Institute for Applied Cancer Science
Drug Metabolism and Pharmacokinetics
The drug metabolism and pharmacokinetics (DMPK) group ensures that novel therapeutics developed by IACS scientists are safe, effective and stable enough to be dosed to humans. To be therapeutically effective, a drug must reach the protein target in the tumor for a sufficient amount of time and at a specific concentration. It also need to be devoid of any impact on other co-administered medicines.
A drug’s journey generally begins in the stomach where it arrives after being swallowed and subsequently gets absorbed from the gastro-intestinal tract. A drug must have properties that promote stable circulation in the blood, prevent degradation by metabolic enzymes, and to avoid elimination by efflux transporters, present in the body (most notably the liver). Once the drug has reached the site of action within the tumor, the compound must cross the cell membrane to engage the protein of interest.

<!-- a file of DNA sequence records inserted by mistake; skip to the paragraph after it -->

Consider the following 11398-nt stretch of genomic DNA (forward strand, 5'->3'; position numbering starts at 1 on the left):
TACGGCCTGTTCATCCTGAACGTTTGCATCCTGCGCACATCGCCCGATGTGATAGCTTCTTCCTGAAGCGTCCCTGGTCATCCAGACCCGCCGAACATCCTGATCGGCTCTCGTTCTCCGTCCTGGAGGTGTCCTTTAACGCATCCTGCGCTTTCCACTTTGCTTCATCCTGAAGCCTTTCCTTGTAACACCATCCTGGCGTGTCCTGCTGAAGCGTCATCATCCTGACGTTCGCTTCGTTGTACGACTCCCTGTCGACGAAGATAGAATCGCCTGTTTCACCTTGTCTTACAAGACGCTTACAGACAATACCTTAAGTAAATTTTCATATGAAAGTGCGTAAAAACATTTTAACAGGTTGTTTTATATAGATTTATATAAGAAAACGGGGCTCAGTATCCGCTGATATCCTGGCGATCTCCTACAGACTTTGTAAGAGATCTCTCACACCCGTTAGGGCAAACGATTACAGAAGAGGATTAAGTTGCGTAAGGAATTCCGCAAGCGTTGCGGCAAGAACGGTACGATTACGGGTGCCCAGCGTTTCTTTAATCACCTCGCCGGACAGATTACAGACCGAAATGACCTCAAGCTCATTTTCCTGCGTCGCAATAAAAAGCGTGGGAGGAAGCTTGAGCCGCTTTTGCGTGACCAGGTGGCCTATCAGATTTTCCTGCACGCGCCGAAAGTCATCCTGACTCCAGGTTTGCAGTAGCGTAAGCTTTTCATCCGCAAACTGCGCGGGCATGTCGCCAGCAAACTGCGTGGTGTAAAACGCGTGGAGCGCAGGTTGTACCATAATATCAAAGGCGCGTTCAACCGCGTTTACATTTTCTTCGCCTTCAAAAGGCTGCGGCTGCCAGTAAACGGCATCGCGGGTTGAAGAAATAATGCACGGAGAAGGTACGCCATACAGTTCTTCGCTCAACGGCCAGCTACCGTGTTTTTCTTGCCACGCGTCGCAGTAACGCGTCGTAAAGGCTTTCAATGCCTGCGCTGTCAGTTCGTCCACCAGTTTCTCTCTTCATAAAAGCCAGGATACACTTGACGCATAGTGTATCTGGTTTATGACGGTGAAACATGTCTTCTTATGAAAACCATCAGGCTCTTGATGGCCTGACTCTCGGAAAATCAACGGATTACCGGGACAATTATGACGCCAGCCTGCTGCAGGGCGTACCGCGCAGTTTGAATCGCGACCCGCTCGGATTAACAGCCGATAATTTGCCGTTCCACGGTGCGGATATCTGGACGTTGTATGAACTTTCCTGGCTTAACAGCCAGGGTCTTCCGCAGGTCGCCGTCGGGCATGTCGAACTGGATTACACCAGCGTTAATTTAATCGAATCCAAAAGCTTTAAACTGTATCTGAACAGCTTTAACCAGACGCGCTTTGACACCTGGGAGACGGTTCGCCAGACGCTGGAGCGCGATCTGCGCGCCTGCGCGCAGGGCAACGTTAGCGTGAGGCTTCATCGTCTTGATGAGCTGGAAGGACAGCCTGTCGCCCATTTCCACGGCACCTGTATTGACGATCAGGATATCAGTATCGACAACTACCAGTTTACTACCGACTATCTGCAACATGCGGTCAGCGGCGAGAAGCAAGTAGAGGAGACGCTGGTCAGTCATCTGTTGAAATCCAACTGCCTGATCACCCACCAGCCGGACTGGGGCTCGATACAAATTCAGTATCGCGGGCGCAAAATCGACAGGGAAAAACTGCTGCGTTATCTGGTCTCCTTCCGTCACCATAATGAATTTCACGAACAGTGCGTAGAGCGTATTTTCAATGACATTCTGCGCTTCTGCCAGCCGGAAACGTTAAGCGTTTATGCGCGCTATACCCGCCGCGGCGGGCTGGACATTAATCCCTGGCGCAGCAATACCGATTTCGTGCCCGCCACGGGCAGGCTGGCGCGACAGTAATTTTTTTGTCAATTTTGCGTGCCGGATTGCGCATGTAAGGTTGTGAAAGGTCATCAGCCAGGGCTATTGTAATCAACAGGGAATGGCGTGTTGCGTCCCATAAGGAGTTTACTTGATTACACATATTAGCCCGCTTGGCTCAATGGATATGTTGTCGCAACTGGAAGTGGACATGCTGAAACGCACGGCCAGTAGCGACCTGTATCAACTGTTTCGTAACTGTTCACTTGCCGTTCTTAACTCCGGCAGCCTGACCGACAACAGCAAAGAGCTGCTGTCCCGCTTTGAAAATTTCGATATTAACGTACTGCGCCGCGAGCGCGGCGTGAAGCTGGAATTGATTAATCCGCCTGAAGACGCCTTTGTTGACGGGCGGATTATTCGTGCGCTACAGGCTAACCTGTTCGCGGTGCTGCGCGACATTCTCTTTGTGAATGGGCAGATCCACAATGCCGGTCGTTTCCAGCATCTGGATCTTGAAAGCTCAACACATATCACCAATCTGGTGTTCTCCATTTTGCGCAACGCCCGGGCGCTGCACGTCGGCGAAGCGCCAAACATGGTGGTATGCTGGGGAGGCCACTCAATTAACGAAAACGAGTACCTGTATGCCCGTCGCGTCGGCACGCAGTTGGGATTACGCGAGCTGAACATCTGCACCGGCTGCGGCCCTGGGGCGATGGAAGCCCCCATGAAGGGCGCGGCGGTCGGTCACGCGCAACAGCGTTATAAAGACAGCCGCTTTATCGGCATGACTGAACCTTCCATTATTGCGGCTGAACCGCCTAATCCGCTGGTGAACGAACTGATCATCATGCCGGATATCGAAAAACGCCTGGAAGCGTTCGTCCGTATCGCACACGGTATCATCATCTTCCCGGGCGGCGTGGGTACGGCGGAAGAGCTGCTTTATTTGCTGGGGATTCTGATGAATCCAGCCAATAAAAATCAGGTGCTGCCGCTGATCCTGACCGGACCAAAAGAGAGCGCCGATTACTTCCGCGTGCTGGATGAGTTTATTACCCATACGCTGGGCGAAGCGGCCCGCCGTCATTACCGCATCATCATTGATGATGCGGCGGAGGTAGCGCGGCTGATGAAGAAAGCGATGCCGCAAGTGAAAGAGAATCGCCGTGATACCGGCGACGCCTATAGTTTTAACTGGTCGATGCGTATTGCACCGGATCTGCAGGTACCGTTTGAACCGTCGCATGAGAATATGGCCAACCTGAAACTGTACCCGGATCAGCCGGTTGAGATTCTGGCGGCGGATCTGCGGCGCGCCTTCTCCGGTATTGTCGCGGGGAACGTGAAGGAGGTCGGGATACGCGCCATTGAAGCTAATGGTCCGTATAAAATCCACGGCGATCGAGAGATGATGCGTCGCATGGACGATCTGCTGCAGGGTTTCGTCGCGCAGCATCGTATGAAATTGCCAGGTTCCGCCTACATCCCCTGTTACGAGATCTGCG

To ensure that candidate drug compounds have all the necessary properties to become an approved drug, the DMPK scientists use a variety of high-throughput in vitro, as well as limited in vivo preclinical studies, to help the project team identify the right compound to advance into clinical testing. They use sophisticated analytical chemistry and mass spectroscopy techniques.
Besides examining the pharmacokinetic properties of new agents, DMPK scientists also ensure that no drug-drug interactions occur. Drug interactions can influence pharmacokinetics of other co-adminstered agents either increasing exposure (which can lead to toxicity) or by accelerating metabolism of a second agent (making it ineffective).